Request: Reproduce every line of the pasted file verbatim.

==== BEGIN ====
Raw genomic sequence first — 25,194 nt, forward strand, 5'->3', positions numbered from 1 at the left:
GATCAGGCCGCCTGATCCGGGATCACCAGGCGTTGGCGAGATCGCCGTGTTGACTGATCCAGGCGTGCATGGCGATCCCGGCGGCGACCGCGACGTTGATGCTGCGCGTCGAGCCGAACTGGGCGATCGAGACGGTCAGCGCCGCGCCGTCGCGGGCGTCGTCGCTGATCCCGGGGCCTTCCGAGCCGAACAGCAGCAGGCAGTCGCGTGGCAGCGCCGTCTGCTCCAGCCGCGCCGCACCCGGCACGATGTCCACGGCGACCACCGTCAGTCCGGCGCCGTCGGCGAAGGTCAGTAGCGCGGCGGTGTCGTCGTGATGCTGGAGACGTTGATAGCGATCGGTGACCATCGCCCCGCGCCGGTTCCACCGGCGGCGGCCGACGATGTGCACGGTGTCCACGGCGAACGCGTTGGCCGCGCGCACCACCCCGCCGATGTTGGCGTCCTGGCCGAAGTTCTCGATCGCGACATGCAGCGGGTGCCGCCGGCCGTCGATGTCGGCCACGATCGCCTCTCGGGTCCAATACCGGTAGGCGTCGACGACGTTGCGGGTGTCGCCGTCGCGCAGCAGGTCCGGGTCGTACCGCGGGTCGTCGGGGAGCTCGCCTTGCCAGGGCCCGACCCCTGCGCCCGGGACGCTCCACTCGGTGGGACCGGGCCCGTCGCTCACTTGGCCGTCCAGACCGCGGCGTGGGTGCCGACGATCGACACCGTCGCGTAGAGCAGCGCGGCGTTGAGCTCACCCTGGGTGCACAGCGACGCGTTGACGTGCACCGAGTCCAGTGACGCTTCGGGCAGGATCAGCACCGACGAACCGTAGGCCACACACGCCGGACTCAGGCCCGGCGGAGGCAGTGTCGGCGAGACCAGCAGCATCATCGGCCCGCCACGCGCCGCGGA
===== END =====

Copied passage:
Raw genomic sequence first — 25,194 nt, forward strand, 5'->3', positions numbered from 1 at the left:
GATCAGGCCGCCTGATCCGGGATCACCAGGCGTTGGCGAGATCGCCGTGTTGACTGATCCAGGCGTGCATGGCGATCCCGGCGGCGACCGCGACGTTGATGCTGCGCGTCGAGCCGAACTGGGCGATCGAGACGGTCAGCGCCGCGCCGTCGCGGGCGTCGTCGCTGATCCCGGGGCCTTCCGAGCCGAACAGCAGCAGGCAGTCGCGTGGCAGCGCCGTCTGCTCCAGCCGCGCCGCACCCGGCACGATGTCCACGGCGACCACCGTCAGTCCGGCGCCGTCGGCGAAGGTCAGTAGCGCGGCGGTGTCGTCGTGATGCTGGAGACGTTGATAGCGATCGGTGACCATCGCCCCGCGCCGGTTCCACCGGCGGCGGCCGACGATGTGCACGGTGTCCACGGCGAACGCGTTGGCCGCGCGCACCACCCCGCCGATGTTGGCGTCCTGGCCGAAGTTCTCGATCGCGACATGCAGCGGGTGCCGCCGGCCGTCGATGTCGGCCACGATCGCCTCTCGGGTCCAATACCGGTAGGCGTCGACGACGTTGCGGGTGTCGCCGTCGCGCAGCAGGTCCGGGTCGTACCGCGGGTCGTCGGGGAGCTCGCCTTGCCAGGGCCCGACCCCTGCGCCCGGGACGCTCCACTCGGTGGGACCGGGCCCGTCGCTCACTTGGCCGTCCAGACCGCGGCGTGGGTGCCGACGATCGACACCGTCGCGTAGAGCAGCGCGGCGTTGAGCTCACCCTGGGTGCACAGCGACGCGTTGACGTGCACCGAGTCCAGTGACGCTTCGGGCAGGATCAGCACCGACGAACCGTAGGCCACACACGCCGGACTCAGGCCCGGCGGAGGCAGTGTCGGCGAGACCAGCAGCATCATCGGCCCGCCACGCGCCGCGGA